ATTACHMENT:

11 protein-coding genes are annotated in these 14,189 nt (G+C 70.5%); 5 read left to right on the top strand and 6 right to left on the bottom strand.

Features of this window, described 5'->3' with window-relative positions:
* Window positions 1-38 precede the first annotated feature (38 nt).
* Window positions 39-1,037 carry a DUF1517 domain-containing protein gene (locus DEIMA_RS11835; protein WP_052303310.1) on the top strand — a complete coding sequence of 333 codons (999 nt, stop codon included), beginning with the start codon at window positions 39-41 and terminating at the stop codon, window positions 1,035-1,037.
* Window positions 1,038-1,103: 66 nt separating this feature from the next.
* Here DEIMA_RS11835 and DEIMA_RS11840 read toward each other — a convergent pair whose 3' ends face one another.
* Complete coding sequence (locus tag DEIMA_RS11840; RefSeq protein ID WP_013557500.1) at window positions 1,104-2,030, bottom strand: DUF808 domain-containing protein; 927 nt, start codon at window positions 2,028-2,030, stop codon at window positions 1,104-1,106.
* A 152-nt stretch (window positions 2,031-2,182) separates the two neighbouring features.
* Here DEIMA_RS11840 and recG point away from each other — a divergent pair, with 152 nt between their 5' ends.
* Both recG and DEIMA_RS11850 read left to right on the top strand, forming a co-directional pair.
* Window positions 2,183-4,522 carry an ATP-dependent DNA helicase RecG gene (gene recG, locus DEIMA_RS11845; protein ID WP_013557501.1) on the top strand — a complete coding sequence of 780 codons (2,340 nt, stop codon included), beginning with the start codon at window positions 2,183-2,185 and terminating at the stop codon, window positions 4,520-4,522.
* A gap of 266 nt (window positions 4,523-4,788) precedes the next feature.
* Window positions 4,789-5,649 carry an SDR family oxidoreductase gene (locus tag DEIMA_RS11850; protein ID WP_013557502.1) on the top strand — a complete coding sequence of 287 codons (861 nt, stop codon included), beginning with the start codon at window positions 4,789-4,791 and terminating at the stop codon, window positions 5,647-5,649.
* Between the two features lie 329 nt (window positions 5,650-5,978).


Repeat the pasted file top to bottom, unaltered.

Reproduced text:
11 protein-coding genes are annotated in these 14,189 nt (G+C 70.5%); 5 read left to right on the top strand and 6 right to left on the bottom strand.

Features of this window, described 5'->3' with window-relative positions:
* Window positions 1-38 precede the first annotated feature (38 nt).
* Window positions 39-1,037 carry a DUF1517 domain-containing protein gene (locus DEIMA_RS11835; protein WP_052303310.1) on the top strand — a complete coding sequence of 333 codons (999 nt, stop codon included), beginning with the start codon at window positions 39-41 and terminating at the stop codon, window positions 1,035-1,037.
* Window positions 1,038-1,103: 66 nt separating this feature from the next.
* Here DEIMA_RS11835 and DEIMA_RS11840 read toward each other — a convergent pair whose 3' ends face one another.
* Complete coding sequence (locus tag DEIMA_RS11840; RefSeq protein ID WP_013557500.1) at window positions 1,104-2,030, bottom strand: DUF808 domain-containing protein; 927 nt, start codon at window positions 2,028-2,030, stop codon at window positions 1,104-1,106.
* A 152-nt stretch (window positions 2,031-2,182) separates the two neighbouring features.
* Here DEIMA_RS11840 and recG point away from each other — a divergent pair, with 152 nt between their 5' ends.
* Both recG and DEIMA_RS11850 read left to right on the top strand, forming a co-directional pair.
* Window positions 2,183-4,522 carry an ATP-dependent DNA helicase RecG gene (gene recG, locus DEIMA_RS11845; protein ID WP_013557501.1) on the top strand — a complete coding sequence of 780 codons (2,340 nt, stop codon included), beginning with the start codon at window positions 2,183-2,185 and terminating at the stop codon, window positions 4,520-4,522.
* A gap of 266 nt (window positions 4,523-4,788) precedes the next feature.
* Window positions 4,789-5,649 carry an SDR family oxidoreductase gene (locus tag DEIMA_RS11850; protein ID WP_013557502.1) on the top strand — a complete coding sequence of 287 codons (861 nt, stop codon included), beginning with the start codon at window positions 4,789-4,791 and terminating at the stop codon, window positions 5,647-5,649.
* Between the two features lie 329 nt (window positions 5,650-5,978).